Supraglacial and englacial particle-ice interaction in dirty ice conditions

Reeves, Katherine (2022) Supraglacial and englacial particle-ice interaction in dirty ice conditions. PhD thesis, UNSPECIFIED.

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Abstract

Particles can modify the thermodynamic behaviour of ice in response to insolation. Ice with surface particles is defined as ‘debris-covered’ or ‘dirty’ ice, depending on whether a continuous or discontinuous layer is present, respectively. The behaviour of dirty ice has not been extensively researched, although these ice conditions are common. Improving our understanding of discontinuous particle-ice interaction can aid forecasting of ice changes in a warming world. Laboratory experiments were designed to address knowledge gaps in the behaviour of: (1) particle properties (thermal conductivity, albedo, density, and diameter) on influencing particle-ice interaction using control particles, such as plastics (e.g. polystyrene) and metals (e.g. brass and chrome steel); (2) volcanic particles (e.g. basaltic scoria and rhyolitic pumice) in dirty ice conditions; and (3) microplastic particles (e.g. polyethylene and polypropylene) in dirty ice conditions. Particle-ice interaction under analogue insolation (80 W LED) was studied in conditions analogous to the supraglacial and englacial environment, at scales ranging from individual particles to a scattering of particles, all with a diameter Results demonstrated that dirty ice conditions are significant for glacier ablation, with a range of particle-ice behaviours observed: (1) sinking particles created melt channels within ice; (2) floating particles created surface meltwater ponds with surface tension effects facilitating particle redistribution processes; (3) particles utilised pre-existing internal ice structures (e.g. vein networks) as ablation pathways; and (4) volcanic particle fragmentation. These were controlled by the thermal state of ice, and particle properties. The englacial environment was additionally found to be significant for ablation. The laboratory behaviour of volcanic and microplastic particles compared well with behaviours estimated through systematic investigation of particle properties, suggesting that the fate of particles within ice can be mapped through assessment of particle properties.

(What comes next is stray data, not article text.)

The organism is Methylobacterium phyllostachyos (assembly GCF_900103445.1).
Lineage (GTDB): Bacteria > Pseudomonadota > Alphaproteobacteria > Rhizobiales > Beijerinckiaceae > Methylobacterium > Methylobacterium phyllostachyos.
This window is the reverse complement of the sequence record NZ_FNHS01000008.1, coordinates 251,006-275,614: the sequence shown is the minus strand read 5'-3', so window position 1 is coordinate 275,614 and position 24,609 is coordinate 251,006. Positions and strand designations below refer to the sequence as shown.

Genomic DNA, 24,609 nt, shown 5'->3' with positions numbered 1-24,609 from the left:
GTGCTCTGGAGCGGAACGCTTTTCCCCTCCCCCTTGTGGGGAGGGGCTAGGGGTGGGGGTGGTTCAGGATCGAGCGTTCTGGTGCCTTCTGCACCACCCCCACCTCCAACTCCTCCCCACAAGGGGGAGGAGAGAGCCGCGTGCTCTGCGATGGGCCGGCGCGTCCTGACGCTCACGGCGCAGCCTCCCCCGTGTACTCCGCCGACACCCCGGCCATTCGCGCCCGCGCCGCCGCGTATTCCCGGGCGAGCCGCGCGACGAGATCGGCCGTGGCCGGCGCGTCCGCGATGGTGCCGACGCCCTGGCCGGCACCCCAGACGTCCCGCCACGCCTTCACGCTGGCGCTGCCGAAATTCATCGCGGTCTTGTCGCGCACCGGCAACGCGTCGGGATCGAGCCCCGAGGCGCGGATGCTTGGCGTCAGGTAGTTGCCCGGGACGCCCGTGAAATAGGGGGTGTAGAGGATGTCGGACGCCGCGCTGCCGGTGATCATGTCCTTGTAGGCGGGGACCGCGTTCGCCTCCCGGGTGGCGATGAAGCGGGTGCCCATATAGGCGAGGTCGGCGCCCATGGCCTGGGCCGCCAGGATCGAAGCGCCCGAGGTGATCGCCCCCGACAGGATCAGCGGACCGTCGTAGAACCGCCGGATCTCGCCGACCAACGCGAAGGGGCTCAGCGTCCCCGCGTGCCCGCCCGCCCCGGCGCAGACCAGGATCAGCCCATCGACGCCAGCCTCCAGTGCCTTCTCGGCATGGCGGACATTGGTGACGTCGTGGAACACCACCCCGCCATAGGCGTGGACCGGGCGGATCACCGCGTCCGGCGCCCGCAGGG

Item Type:
Thesis (PhD)
ID Code:
182252
Deposited By:
Deposited On:
06 Jan 2023 16:05
Refereed?:
No
Published?:
Published
Last Modified:
21 Jan 2023 01:15